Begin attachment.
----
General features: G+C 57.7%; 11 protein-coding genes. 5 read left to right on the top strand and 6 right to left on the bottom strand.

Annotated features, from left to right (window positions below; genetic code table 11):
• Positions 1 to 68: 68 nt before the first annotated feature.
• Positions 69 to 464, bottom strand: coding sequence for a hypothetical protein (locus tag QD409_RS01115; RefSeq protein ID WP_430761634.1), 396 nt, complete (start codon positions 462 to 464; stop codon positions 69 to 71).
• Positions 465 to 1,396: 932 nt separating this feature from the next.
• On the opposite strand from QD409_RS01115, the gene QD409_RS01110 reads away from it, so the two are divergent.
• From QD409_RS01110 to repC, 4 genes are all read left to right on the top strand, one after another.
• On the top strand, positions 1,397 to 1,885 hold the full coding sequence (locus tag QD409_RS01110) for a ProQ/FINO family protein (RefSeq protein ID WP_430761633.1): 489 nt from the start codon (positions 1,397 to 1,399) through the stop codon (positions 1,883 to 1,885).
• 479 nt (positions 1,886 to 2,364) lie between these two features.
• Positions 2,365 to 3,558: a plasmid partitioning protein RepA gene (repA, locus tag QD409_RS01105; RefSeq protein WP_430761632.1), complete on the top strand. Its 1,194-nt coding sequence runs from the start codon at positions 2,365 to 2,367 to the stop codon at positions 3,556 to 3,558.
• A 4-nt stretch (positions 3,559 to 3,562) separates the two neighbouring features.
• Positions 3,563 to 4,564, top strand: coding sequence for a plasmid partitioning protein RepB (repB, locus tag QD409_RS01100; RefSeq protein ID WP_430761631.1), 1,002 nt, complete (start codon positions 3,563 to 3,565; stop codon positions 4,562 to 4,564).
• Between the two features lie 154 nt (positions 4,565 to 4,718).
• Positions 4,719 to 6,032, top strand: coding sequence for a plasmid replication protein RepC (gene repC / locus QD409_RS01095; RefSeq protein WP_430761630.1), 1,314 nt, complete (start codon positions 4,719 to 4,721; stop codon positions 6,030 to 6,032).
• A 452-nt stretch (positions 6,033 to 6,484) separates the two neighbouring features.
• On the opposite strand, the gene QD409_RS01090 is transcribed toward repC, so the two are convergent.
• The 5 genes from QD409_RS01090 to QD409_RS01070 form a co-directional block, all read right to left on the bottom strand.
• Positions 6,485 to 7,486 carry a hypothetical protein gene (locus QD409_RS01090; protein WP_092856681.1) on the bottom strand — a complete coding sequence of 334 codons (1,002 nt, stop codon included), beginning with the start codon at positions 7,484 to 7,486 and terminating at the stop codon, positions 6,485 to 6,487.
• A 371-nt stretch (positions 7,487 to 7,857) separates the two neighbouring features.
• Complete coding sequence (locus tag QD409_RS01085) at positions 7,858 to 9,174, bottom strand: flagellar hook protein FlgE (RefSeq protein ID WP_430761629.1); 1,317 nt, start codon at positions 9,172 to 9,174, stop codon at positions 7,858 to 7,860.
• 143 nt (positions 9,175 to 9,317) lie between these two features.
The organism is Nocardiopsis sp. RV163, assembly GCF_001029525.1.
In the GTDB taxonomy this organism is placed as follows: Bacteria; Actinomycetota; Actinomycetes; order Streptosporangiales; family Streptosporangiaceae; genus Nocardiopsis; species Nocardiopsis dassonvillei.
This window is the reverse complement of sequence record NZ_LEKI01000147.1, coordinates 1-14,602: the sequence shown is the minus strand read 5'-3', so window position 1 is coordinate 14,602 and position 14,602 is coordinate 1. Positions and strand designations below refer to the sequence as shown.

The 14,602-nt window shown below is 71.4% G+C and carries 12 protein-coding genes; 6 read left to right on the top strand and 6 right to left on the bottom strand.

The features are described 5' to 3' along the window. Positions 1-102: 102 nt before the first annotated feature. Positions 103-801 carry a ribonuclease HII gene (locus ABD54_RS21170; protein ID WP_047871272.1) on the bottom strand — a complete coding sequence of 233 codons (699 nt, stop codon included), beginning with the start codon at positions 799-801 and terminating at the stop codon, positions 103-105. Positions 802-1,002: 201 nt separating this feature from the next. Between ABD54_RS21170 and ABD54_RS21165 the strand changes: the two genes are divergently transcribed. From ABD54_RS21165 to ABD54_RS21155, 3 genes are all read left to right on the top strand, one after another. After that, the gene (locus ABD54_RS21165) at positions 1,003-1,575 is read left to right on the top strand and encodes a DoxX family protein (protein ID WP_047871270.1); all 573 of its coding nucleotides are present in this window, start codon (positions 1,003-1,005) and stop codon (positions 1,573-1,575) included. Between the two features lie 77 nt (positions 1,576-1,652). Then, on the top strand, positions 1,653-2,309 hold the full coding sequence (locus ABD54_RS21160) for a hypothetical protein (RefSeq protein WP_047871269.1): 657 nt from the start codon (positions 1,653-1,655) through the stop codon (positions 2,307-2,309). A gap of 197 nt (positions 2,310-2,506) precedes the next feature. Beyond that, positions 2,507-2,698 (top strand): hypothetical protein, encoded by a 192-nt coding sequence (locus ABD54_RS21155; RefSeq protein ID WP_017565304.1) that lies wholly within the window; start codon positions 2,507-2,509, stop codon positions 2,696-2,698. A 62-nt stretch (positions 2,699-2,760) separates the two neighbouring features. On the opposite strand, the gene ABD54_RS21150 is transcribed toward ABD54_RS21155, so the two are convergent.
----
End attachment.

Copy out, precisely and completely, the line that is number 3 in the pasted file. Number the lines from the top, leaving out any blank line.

• Positions 1 to 68: 68 nt before the first annotated feature.